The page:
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Bivouac or Bivy - Clayoquot Hiking Terms

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Bivouac or Bivy - Clayoquot Hiking Terms


Bivouac or Bivy: a primitive campsite or simple, flat area where camping is possible.  Often used to refer to a very primitive campsite comprised of natural materials found on site such as leaves and branches.  Often used interchangeably with the word camp, however, bivouac implies a shorter, quicker and much more basic camp setup.  For example, at the Taylor Meadows campground in Garibaldi Park, camping is the appropriately used term to describe sleeping there at night.  If instead you plan to sleep on the summit of Black Tusk, bivouacking would be more accurately used.  In the warm summer months around Whistler you will find people bivouacking under the stars with just a sleeping bag.  The wonderful, wooden tent platforms at Wedgemount Lake in Garibaldi Provincial Park are ideal for this.

Bivouac Along the West Coast Trail

The image above is along the hostile West Coast Trail on Vancouver Island.  The bivouac below is along the serene and tranquil Russet Lake in the summer.

Bivouac at Russet Lake

Russet Lake is a fantastic alpine lake that lays at the base of the Fissile.  The Fissile is the strikingly bronze coloured mountain so visible from Whistler Village.  From the Village look into the distance at the Peak to Peak hanging between Whistler and Blackcomb and you will see the Fissile.  Its pyramid shape in the distance perfectly separates the two mountains.

Aerial Video of the Fissile

There are several ways to get to hike Russet Lake.  The Singing Pass Trail from the base of Whistler Mountain near the Whistler Gondola.  The Musical Bumps Trail that begins near the top of the Whistler Gondola.  The High Note Trail that begins at the top of the Peak Chair on Whistler Mountain.  There is an increasingly popular route that begins from Blackcomb Mountain.  And finally, a very infrequently hiked route from Cheakamus Lake that runs along Singing Creek.

Blackcomb in Garibaldi Provincial Park

Blackcomb Mountain has come alive with beautiful hiking trails in recent years.  With the 2008 addition of the Peak to Peak Gondola which connects Blackcomb to Whistler, the demand for mountain trails is higher than ever.  A dozen years ago, you would just have had some rough hiking trails to follow, and not many hikers to follow them.  Now you have mapboards, trail signs, viewpoint seating areas and six popular, named trails to hike.

Bivouac - Flank Trail in Whistler

The image above is bivouacking along the Flank Trail in Whistler.  The image below is and aerial video of Bivouac Island in Callaghan Lake, Whistler.

Bivouac - Callaghan Lake Provincial Park

Callaghan Lake Provincial Park is a relatively untouched wilderness of rugged mountainous terrain.  The valley walls were formed by relatively recent glaciation.  Evidence of this can be seen in the considerable glacial till and slide materials visible across the lake.  Around the lake you will see talus slopes, flat rock benches, cirques, hanging valleys, tarns, waterfalls and upland plateaus with bogs.  The wildlife that reside in the area include bobcats, cougars, coyotes, minks, wolverines, wolves, bears, deer, mountain goats and occasionally moose and grizzly bears.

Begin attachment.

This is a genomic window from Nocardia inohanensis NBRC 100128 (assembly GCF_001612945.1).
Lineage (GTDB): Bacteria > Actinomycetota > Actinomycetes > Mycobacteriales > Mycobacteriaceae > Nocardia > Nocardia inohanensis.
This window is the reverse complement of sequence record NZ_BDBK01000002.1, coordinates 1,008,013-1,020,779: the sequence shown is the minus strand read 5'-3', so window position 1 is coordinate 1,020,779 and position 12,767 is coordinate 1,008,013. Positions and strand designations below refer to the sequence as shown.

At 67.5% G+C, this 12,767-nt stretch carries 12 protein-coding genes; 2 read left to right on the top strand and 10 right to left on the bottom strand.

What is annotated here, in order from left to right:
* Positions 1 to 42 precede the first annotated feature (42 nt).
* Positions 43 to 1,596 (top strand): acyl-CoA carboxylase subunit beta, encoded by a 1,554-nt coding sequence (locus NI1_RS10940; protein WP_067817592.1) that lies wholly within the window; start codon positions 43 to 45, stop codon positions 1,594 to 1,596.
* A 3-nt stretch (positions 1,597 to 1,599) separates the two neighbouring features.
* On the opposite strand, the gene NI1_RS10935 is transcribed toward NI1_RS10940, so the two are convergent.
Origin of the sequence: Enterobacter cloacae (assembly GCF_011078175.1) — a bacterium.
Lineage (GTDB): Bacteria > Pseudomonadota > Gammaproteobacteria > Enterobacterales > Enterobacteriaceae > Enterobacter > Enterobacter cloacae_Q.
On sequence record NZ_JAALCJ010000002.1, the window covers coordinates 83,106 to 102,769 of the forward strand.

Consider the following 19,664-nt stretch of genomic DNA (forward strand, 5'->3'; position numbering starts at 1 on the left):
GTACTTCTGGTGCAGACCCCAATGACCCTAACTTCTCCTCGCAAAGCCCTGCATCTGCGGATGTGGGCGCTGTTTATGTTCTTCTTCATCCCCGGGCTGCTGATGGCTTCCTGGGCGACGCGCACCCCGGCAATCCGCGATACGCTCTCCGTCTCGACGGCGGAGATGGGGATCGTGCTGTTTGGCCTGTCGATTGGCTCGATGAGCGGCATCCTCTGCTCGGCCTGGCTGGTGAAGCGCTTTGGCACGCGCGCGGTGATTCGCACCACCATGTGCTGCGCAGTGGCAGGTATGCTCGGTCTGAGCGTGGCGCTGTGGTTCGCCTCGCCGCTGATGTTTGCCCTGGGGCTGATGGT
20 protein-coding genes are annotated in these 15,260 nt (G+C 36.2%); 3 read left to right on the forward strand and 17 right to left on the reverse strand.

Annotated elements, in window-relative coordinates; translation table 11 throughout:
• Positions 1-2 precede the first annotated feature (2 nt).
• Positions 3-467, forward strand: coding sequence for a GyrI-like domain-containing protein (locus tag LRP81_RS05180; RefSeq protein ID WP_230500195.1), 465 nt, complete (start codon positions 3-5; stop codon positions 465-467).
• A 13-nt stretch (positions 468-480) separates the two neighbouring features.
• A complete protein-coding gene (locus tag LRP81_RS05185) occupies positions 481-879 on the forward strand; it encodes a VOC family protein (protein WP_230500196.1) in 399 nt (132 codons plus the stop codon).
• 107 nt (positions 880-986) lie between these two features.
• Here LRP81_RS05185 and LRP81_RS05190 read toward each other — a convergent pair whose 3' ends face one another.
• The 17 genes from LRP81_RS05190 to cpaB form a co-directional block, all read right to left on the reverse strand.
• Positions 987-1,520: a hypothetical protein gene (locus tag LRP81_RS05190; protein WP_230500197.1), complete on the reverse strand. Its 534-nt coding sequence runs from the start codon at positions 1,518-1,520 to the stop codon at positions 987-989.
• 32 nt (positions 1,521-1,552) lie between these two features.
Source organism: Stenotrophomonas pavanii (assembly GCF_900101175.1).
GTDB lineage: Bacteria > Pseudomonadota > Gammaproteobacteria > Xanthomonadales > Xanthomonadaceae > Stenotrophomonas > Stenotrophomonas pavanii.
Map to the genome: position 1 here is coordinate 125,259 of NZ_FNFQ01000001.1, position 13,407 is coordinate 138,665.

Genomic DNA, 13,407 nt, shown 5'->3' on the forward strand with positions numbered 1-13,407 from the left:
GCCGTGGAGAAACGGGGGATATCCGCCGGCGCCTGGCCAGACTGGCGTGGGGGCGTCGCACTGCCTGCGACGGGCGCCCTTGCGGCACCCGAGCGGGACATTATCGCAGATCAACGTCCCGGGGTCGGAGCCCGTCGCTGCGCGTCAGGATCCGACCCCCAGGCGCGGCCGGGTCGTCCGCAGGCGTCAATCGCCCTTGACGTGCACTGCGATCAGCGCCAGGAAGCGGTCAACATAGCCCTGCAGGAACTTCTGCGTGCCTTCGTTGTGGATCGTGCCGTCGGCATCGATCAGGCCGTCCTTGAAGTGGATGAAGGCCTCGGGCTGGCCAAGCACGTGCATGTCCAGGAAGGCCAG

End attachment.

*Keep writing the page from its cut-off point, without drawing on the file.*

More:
Glossary of Hiking Terms


Highpointing: the sport of hiking to as many high points(mountain peaks) as possible in a given area.  For example, highpointing the Highpointing - Clayoquot Hiking Termslower 48 states in the United states.  This was first achieved in 1936 by A.H. Marshall.  In 1966 Vin Hoeman highpointed all 50 states.  It is estimated that over 250 people have highpointed all of the US states.  Highpointing is similar peakbagging, however peakbagging is the sport of climbing several peaks in a given area above a certain elevation.  For example, a highpointer may climb the summit of Wedge Mountain, the highest peak in the Garibaldi Ranges, then move to another mountain range.  Whereas a peakbagger may summit Wedge Mountain, then Black Tusk, Panorama Ridge, Mount Garibaldi and many more high summits in the region.

Panorama Ridge Aerial Video

Hoary Marmot: the cute, invariably pudgy, twenty plus pound ground squirrels that have evolved to live quite happily in the hostile alpine areas of much of the world. In the northwest of North America, marmots have a distinct grey in their hair, a hoary colour, so have been named hoary marmots. They manage to survive quite happily in the alpine, largely by hibernating for 8 months of the year and largely for having a surprisingly varied array of food in such an inhospitable environment. Hoary Marmot - Clayoquot Hiking TermsThey live off of grasses, berries, lichens, mosses, and roots and flowers. And live quite well it seems, as they always look chubby, which has one great drawback. They are sought after by bears and wolves. They have a wonderful defense system though. They are constantly on watch and whistle loudly at the first sign of danger, alerting the colony. The prevalence of these "whistlers" as they came to be locally called, in the early days of London Mountain resulted in it's name being changed to Whistler Mountain in the 60's. Hiking on Whistler, Blackcomb or Wedgemount Lake in the summer will almost guarantee an encounter with a chubby, jolly little whistler marmot.

Krummholz: low-stunted trees found in the alpine.  From the German “twisted wood”.  Continuous exposure to hostile, alpine weather causes trees to form in bizarre and stunted ways.  Many types of trees have formed into bizarre krummholz trees including spruce, mountain pine, balsam fir, subalpine fir, limber pine and lodgepole pine.  The lodgepole pine is commonly found in the alpine regions around Whistler.

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